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What was your pre-production like on this project?▼ Article continues below ▼
Ariel: The pre-production process involved us recording a demo and bringing it to our producer Joel Hamilton for opinion and critique. With his insight and direction, we would go back to our home studio and rework out parts and arrangements on the demo. This went back and forth a couple of times before we hit the studio.
How did you choose the studio?
Ariel: The summer after my junior year in college (2011), I was in search of an internship with Studio G (now referred to as Studio G Classic). Instead of finding myself in the studio, I was recruited to help construction of their new space: Studio G 5000. I spent a summer helping to turn a 5,000 square foot warehouse into a state-of-the-art recording complex, consisting of three studio rooms, so it only made sense that we went back to record there.
What kind of sound were you looking for and how did you achieve it?
Kevin: We were looking for a rockier sound. The instruments were more rhythm-driven and we used the vocals to carry the primary melody. We also decided to only use live drums instead of incorporating programmed drums.
How does it compare to your last release in terms of style and the creative process?
Kevin: It’s angrier. It’s not like the EP songs, which are about home and growing up. It comes from a much more visceral, emotional place of breakup and withdrawal. It’s like the difference between walking down a hill and jumping off a cliff. Let’s just say it was a difficult time [laughs].
Did you use any special gear or recording techniques on this one?
Ariel: Yes, yes, and yes. Joel [Hamilton, producer] has a command-station’s worth of “special gear” and is an audio wizard of sorts. One of the notable chains was running guitar with an EarthQuaker Devices Organizer [Polyphonic Organ Emulator] pedal into an Echoplex [tape delay].
What was your philosophy on live, full-band takes versus individual tracking?
Ariel: We always like to individually track for recording purposes, but we have everyone playing together for the performance and feel.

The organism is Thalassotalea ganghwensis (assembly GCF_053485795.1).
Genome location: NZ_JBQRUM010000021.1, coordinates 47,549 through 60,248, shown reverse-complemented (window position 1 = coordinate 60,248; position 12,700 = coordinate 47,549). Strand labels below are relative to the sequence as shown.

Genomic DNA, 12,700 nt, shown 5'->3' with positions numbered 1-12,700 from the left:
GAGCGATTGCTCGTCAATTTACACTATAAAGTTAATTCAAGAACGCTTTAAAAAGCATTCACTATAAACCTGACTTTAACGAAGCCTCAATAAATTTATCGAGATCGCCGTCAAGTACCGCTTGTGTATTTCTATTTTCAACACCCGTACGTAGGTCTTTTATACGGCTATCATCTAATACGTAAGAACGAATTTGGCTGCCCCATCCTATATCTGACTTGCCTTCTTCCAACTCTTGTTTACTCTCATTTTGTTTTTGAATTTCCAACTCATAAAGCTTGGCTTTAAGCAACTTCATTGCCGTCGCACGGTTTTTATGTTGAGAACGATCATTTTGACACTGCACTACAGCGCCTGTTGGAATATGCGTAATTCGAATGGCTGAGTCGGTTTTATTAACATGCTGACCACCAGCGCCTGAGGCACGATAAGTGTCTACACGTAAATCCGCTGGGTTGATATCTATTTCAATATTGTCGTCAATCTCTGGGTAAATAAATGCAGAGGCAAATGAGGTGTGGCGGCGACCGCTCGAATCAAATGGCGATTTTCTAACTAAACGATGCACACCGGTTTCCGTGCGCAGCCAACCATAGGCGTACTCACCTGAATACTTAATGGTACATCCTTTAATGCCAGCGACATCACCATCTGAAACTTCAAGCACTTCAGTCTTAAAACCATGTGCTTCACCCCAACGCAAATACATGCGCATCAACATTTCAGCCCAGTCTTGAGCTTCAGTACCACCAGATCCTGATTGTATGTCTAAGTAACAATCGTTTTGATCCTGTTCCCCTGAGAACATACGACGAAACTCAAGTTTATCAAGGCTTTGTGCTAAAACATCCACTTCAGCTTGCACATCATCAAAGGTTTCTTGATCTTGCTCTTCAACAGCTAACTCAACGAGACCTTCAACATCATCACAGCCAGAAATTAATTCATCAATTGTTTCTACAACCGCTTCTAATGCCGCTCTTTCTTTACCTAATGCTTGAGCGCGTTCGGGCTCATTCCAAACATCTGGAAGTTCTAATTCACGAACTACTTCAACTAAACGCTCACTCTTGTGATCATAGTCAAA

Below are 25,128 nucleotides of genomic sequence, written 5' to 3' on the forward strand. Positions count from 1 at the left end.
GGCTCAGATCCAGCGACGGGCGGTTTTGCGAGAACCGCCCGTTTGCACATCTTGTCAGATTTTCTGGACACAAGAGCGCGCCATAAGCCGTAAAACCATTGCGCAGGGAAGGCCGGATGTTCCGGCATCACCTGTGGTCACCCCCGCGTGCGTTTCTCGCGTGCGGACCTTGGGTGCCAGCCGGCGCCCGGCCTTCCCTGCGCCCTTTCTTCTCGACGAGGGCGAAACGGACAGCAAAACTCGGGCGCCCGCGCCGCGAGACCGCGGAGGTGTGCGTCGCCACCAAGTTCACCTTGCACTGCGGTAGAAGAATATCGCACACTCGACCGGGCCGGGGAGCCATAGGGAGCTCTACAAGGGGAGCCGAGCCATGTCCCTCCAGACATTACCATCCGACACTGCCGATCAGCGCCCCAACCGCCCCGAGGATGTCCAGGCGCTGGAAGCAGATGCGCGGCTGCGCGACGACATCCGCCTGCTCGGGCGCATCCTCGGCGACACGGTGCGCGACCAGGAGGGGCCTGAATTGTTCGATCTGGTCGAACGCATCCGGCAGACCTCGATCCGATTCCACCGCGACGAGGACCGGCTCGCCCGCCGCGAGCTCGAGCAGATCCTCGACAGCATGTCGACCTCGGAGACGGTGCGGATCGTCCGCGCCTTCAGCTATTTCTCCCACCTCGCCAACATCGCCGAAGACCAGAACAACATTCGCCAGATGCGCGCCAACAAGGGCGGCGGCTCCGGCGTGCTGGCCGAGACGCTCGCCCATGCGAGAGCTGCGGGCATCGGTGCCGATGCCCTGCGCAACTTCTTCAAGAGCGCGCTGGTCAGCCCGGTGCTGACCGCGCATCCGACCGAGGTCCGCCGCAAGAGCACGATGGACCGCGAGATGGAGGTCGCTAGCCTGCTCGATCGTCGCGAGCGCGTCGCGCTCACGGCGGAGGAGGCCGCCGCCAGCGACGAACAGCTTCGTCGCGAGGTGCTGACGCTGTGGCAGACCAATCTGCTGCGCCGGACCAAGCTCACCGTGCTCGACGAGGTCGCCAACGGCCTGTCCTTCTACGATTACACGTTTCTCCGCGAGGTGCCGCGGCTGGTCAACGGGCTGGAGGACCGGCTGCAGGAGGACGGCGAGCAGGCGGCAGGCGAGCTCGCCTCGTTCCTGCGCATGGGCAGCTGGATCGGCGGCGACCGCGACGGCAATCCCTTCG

What did you try to accomplish in the studio that you’re not able to do live?
Kevin: We really concentrated on finding the exact sounds we wanted to represent the song. We wanted to experiment in certain parts, as well, and we really needed to sit down and observe it, rather than playing it live. The live version is like a caricature of sounds; we have our pedals and tones that give the general idea of the sounds we want, but it wasn’t until we sat down and observed each sound that we really discovered what the song needed.
What were the toughest challenges you faced?
Ariel: In regards to recording, it was one of the smoothest and most enjoyable recording processes I have ever been a part of. We did have conflicted feelings in the songwriting and arrangement in a section of the song during preproduction, which ended up being resolved on the first day in the studio. Also being the producer and engineer for everything up to this point, it was a challenge to consciously relinquish some control and entrust to the producer.
Kevin: I’m really used to working with Ariel as the producer, and we’ve developed a certain routine of yelling at each other in disagreement for days. We really come from different places so it takes us a while to lock down the final say, but it usually comes out balanced and we both end up happy. It was definitely different working with Joel because I had slightly less control. We really just had to put our trust in Joel to find the right take, the right sound, and the right mix for the song. Though it was a jarring experience, the song came out amazing and working with Joel proved to be extremely educational and frankly inspirational.
Any funny stories from the sessions that you’ll be telling for a while?
Kevin: On one of the more experimental sections of the song, we had an ongoing joke about finding “just the right amount of heroin.”
How did you handle final mixing and mastering?
Ariel: We spent two days in the studio and Joel was able to give us a final mix by the end of our second day.
What are your release plans?
Kevin: We are releasing the single along with a music video, which I will be directing, in early February – right in time for the Valentine’s Day. So we can all be depressed and pissed off together!
Stone Cold Fox
Recording Studio: Studio G 5000, Brooklyn NY
Release Date: February 2013
Produced, Engineered & Mixed by Joel Hamilton
Assisted by Francisco Botero and Michael Jinno
· Custom Thinline Telecaster
· 1972 Rickenbacker 4001 Bass
· Epiphone Casino
· Fender Silverface Twin Reverb
· Supro Model 24
· Korg Delta
· Eurorack Modular Synth
· Echoplex Tape Delay
· Coles 4038 Ribbon Microphone
· Soundelux U95 Multi-Pattern Tube Condenser Microphone
For more visit www.stonecoldfoxmusic.com.
Have a unique studio story to share? Email [email protected].
photos by Jen Painter